Morton acknowledged that there have been talks but said EPA is not allowed to toss the old agreement.

"We have had a process that we followed. Based on that process, they cannot open up the entire contract like they have," said the union president.

The EPA official defended the new contract set to be implemented in under two weeks.

"It is reasonable to look at the union space, as well, and that is what the contract does," the official said, noting passage of the Federal Assets Sale and Transfer Act of 2016, which tasked the federal government with reducing its real estate footprint. The official also said there are at least a dozen people whose EPA salary is devoted 100% to union business.

"We are not taking away official time. We are putting some bounds around it," said the official, adding that the agency is not taking away union officials’ ability to use email.

"They won’t be able to use their EPA accounts for union business," said the official.

In the new contract, union officials will have to "vacate any and all designated union offices, meeting spaces and bulletin boards" within 30 days of its implementation. In addition, the union cannot use EPA equipment, like computers, email accounts, photocopiers, fax machines and scanners, for union activity.

The new contract, slated to be in effect for seven years, already has its critics outside the agency. Tim Whitehouse, executive director of Public Employees for Environmental Responsibility, said EPA having the council and its affiliates move out of their office space is "an effort to humiliate the union."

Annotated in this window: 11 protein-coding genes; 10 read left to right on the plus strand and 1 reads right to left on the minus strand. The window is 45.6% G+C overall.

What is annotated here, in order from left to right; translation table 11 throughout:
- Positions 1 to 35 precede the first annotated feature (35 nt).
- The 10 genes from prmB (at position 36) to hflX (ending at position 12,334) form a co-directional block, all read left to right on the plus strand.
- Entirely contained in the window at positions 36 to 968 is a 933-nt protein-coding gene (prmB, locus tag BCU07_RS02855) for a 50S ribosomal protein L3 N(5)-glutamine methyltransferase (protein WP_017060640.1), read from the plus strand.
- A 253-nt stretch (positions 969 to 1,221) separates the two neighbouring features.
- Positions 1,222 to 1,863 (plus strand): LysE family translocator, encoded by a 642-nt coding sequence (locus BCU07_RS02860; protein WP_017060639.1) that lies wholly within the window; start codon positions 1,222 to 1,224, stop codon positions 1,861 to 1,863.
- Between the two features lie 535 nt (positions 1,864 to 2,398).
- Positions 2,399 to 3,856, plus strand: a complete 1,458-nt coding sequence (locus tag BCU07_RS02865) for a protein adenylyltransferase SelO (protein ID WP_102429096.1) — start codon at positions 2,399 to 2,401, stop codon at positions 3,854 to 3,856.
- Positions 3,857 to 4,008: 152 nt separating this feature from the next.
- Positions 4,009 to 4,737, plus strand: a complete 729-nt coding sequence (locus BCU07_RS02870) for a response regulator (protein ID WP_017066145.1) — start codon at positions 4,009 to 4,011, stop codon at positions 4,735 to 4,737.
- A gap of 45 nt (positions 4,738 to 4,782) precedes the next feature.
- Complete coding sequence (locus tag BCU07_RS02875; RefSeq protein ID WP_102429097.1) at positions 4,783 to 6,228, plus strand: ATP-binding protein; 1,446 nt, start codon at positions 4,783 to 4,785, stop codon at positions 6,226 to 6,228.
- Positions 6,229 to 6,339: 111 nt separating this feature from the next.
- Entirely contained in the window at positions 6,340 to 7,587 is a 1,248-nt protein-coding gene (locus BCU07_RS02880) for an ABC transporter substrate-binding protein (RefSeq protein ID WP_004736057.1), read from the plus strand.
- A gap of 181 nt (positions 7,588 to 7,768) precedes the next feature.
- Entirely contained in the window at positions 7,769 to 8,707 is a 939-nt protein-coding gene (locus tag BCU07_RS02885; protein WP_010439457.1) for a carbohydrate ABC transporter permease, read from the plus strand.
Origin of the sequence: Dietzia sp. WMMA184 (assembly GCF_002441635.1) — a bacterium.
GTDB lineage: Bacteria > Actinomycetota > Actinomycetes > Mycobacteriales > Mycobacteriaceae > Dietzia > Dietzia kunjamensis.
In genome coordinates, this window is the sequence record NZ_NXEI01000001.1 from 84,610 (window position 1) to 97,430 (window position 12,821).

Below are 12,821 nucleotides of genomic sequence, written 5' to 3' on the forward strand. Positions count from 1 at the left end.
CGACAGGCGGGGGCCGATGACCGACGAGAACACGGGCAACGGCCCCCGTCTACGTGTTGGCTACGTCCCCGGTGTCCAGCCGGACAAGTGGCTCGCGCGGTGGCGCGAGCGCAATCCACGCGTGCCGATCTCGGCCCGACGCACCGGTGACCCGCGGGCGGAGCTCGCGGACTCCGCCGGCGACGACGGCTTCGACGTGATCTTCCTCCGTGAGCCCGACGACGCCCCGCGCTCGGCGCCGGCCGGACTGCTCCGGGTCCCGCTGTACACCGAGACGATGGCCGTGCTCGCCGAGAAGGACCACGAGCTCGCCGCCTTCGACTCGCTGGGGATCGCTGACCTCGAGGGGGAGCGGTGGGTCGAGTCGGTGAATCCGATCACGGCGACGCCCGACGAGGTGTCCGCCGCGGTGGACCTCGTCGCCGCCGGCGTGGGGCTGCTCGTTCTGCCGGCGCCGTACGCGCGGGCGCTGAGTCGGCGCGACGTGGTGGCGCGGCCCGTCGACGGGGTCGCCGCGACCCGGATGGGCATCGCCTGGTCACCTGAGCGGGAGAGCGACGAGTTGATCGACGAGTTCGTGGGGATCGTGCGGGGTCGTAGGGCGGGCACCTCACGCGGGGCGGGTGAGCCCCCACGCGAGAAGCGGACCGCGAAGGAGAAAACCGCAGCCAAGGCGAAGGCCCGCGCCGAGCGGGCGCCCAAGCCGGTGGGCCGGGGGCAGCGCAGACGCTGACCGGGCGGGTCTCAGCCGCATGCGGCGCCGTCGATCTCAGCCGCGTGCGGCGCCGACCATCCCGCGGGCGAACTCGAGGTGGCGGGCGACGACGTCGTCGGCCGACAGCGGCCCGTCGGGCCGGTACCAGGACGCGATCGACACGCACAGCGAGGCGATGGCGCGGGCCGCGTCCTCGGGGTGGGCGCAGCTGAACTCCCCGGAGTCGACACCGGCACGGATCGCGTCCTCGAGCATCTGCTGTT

He saw the new contract overall as a power play by EPA’s political leadership.

"This is part of a larger effort to exert real complete political control over EPA employees," said Whitehouse, himself a former senior EPA attorney. "This will have significant effect on EPA employee morale."

As EPA’s largest labor group, AFGE Council 238 represents more than 8,000 agency employees. It is made up of 14 local unions, which represent employees in the agency’s headquarters, its 10 regional offices and some of EPA’s laboratories.

AFGE Council 238 has been one of the more critical voices of EPA under the Trump administration.

The council helped launch the Save the U.S. EPA campaign and has organized protests and rallies at agency offices across the country. The union-led campaign also called on Scott Pruitt, President Trump’s first EPA administrator, to resign, which he did last July after facing a swirl of ethics allegations.

Last year, President Trump issued a trio of executive orders targeting federal employee unions, provisions of which were overturned in court. Also, the Department of Education and the Department of Health and Human Services under the Trump administration have been battling with their unions over tough new employee contracts that have similar provisions.

Jeanne Schulze, president of AFGE Local 1003, which represents about EPA Region 6 employees, said the new contract set to be implemented takes away employees’ due process rights.

"It appears to mirror much of what was in the executive orders that were deemed unlawful," Schulze said. "I think the articles are meant to be punitive and mean-spirited."

Still, the senior career EPA official said the agency has always been willing to bargain in good faith and the ball is now in the union’s court.

Morton said the EPA union is ready to fight back against the new contract.

"Yes, we want to use all the tools in the toolbox. The American citizens need to know that EPA Administrator Andrew Wheeler is weakening the agency by attacking its employees," Morton said.